Management Strategies for a Global Society

Winter Quarter 2003

A Three-Quarter Management Core Program

   Faculty: Theresa A. Aragon                                                   Faculty:  Neil Delisanti

  Office:  Library 3224                                                               Office:  Library 3224

  Office Hours: By Appointment                                                 Office Hours: By Appointment

  Phone: 360-867-6840                                                                Phone: 360-867-5486

  E-mail:                                             E-mail:


Classroom:  Library 1706


Class Sessions:    All Sessions are from 9:00AM to 5:00PM                      

 Saturdays & Sundays: Jan. 11-12; Feb. 1-2; Mar. 1-2,

 Program Description

This program will assess contemporary organizational and systems theory in the context of current and future advances in computer and communications technology.  We will examine organizations as interdependent within their economic, political and social environment.  Organizational development and management strategies will be analyzed in terms of current and future utility.  Diversity in the workforce and the impact of technology on the workforce will form the basis for identifying and developing skills conducive to managing in an information society.     Traditional elements of management programs such as decision-making, strategic planning, organizational behavior and conflict management will be incorporated throughout the program. Basic research skills will be enhanced through utilization of Internet resources. Application of theory and enhancement of critical thinking will occur through developing solutions to problems and case study analysis.   Assignments will place a heavy emphasis on developing analytical, verbal, written and electronic communication skills through dialogue, critical essays and case study analysis and presentation.  In addition, collaborative learning will occur through interactive development and intensive teamwork on case analysis and simulations.  This yearlong program will meet for three intensive weekends per quarter.  We will utilize WEB X to facilitate teamwork, to post critical commentary and to conduct on line seminars and discussion.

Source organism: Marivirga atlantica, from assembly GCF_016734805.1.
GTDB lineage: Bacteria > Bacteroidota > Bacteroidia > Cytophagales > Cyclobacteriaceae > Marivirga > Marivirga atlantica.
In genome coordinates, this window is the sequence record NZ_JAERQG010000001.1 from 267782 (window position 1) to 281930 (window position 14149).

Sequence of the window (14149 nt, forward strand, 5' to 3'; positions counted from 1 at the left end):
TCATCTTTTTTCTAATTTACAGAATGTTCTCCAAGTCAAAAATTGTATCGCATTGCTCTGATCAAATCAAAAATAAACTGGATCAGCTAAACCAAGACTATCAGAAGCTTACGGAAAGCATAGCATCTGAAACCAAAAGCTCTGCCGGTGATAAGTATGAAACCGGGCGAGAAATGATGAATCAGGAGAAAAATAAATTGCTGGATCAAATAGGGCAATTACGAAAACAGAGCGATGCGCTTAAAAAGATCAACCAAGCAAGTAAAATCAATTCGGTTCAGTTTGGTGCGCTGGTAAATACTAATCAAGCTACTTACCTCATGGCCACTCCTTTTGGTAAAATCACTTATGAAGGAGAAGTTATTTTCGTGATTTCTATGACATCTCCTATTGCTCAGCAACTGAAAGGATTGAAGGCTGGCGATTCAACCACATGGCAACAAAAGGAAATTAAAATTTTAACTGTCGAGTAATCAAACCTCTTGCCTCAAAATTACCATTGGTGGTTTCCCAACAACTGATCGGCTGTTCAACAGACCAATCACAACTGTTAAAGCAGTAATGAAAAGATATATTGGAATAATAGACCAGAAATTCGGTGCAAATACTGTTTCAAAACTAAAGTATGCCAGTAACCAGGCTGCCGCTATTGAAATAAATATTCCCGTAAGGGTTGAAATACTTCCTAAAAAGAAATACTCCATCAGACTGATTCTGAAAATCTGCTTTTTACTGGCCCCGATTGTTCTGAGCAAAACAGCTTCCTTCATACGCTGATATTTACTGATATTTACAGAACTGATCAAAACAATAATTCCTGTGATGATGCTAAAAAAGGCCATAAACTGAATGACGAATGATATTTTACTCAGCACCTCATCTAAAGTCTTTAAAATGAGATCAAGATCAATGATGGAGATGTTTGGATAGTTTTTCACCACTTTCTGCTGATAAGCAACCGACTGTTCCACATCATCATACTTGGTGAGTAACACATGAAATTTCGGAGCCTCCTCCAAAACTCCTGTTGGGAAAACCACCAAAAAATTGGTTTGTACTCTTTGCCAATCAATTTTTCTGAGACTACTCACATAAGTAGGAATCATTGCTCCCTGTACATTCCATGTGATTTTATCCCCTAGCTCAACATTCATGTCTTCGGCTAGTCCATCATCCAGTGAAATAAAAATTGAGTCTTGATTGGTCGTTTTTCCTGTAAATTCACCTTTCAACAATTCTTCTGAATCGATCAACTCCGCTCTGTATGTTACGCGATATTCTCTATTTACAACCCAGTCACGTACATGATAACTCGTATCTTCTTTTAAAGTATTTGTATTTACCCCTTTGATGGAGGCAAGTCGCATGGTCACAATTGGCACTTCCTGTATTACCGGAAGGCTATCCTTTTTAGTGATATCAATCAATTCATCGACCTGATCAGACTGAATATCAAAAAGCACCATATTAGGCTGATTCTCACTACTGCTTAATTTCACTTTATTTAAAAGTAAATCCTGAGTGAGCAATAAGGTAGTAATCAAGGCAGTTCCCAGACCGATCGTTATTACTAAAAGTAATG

Winter Quarter emphasis will be on developing interpersonal management skills and globalization.

8 Upper Division Credits will be earned in Managerial Skills Development and International Business 

Spring Quarter emphasis will be on teamwork in solving managerial problems and case study analysis.  Spring dates:  April 5-6, May 3-4,  May 31 - June 1 .

 8 Upper Division Credits will be earned in Organizational Behavior & Development.

Program Objectives, Books & Evaluations

Develop interpersonal managerial skills

Develop an understanding of the impact of globalization on selected countries

Develop an understanding of Strategic Management concepts and analysis

Develop an understanding of International Organizations

Develop an understanding of the impact of communication and information technology.

Develop collaborative learning; team building and presentation skills.

Enhance and refine analytical, research, verbal and written communication skills.

Winter Quarter Required Texts

Fred R. David, Strategic Management Concepts, 9th edition, Prentice Hall, 2002. ISBN Paperback – 0-13- 049794-0

Oriana Fallaci, The Rage and The Pride, Rizzoli, 2002. ISBN: 0847825043


Walter LaFeber, Michael Jordan and the New Global Capitalism, W.W. Norton & Co., 1999. ISBN Paperback – 0-393-04747-4.